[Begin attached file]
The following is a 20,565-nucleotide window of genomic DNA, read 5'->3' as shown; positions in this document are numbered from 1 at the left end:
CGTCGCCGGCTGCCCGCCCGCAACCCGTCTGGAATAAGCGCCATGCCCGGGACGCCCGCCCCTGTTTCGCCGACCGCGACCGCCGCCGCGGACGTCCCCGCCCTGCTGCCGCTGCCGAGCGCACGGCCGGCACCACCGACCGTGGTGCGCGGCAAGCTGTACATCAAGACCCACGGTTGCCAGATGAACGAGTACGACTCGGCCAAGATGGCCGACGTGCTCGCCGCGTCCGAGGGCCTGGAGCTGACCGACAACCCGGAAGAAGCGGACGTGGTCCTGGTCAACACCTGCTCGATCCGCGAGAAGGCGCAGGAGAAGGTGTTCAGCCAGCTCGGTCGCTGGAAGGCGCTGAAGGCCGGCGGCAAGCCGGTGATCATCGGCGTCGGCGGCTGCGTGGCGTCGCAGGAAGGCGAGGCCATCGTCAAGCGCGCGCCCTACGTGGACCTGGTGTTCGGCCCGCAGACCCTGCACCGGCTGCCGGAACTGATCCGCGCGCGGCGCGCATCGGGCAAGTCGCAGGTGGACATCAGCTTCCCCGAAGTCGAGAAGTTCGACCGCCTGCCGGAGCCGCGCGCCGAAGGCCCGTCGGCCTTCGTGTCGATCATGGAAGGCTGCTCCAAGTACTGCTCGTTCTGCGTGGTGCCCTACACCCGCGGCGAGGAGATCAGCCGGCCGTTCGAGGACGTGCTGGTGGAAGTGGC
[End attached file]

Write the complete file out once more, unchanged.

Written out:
The following is a 20,565-nucleotide window of genomic DNA, read 5'->3' as shown; positions in this document are numbered from 1 at the left end:
CGTCGCCGGCTGCCCGCCCGCAACCCGTCTGGAATAAGCGCCATGCCCGGGACGCCCGCCCCTGTTTCGCCGACCGCGACCGCCGCCGCGGACGTCCCCGCCCTGCTGCCGCTGCCGAGCGCACGGCCGGCACCACCGACCGTGGTGCGCGGCAAGCTGTACATCAAGACCCACGGTTGCCAGATGAACGAGTACGACTCGGCCAAGATGGCCGACGTGCTCGCCGCGTCCGAGGGCCTGGAGCTGACCGACAACCCGGAAGAAGCGGACGTGGTCCTGGTCAACACCTGCTCGATCCGCGAGAAGGCGCAGGAGAAGGTGTTCAGCCAGCTCGGTCGCTGGAAGGCGCTGAAGGCCGGCGGCAAGCCGGTGATCATCGGCGTCGGCGGCTGCGTGGCGTCGCAGGAAGGCGAGGCCATCGTCAAGCGCGCGCCCTACGTGGACCTGGTGTTCGGCCCGCAGACCCTGCACCGGCTGCCGGAACTGATCCGCGCGCGGCGCGCATCGGGCAAGTCGCAGGTGGACATCAGCTTCCCCGAAGTCGAGAAGTTCGACCGCCTGCCGGAGCCGCGCGCCGAAGGCCCGTCGGCCTTCGTGTCGATCATGGAAGGCTGCTCCAAGTACTGCTCGTTCTGCGTGGTGCCCTACACCCGCGGCGAGGAGATCAGCCGGCCGTTCGAGGACGTGCTGGTGGAAGTGGC